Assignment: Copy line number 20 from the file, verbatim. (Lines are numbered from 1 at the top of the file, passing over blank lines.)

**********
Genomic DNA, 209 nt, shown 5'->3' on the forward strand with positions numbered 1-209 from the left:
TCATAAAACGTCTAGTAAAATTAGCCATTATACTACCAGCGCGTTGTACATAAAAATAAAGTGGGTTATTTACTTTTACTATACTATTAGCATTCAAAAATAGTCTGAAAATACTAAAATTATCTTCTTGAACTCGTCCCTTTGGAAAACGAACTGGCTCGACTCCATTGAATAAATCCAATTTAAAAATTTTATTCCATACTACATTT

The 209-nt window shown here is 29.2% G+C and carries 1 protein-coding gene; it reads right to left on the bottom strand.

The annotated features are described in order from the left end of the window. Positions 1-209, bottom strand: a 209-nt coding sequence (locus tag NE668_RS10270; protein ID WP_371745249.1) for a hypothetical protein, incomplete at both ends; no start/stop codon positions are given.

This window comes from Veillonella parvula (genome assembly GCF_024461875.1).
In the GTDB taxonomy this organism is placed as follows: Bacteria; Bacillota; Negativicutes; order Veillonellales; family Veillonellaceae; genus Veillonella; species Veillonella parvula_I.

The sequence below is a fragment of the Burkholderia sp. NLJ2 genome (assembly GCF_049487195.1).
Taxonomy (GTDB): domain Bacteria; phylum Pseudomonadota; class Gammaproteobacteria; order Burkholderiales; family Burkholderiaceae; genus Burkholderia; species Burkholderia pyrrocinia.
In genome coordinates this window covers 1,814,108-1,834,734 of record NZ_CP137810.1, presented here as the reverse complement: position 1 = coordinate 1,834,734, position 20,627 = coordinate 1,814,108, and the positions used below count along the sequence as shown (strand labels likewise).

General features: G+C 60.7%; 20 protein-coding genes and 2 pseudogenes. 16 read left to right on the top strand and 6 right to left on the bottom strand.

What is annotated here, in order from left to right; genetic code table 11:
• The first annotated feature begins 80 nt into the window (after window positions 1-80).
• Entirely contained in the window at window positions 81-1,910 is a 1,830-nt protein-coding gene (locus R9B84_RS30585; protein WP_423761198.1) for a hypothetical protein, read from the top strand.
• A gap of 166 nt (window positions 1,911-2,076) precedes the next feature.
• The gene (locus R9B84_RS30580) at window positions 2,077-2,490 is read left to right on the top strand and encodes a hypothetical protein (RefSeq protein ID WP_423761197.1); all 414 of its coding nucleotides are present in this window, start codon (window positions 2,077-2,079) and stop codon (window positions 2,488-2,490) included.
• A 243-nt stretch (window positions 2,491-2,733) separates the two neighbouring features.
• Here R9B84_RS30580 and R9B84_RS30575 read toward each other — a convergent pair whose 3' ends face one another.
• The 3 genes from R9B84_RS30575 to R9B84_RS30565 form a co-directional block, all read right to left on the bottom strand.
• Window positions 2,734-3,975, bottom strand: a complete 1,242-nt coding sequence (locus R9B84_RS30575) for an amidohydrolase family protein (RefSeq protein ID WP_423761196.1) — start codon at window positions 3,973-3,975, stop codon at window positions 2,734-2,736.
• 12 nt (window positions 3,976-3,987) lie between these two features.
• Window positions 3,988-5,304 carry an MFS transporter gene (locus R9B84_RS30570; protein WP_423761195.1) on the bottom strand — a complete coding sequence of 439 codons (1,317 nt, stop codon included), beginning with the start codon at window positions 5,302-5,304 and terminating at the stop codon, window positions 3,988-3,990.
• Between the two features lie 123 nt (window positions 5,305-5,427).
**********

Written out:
• 12 nt (window positions 3,976-3,987) lie between these two features.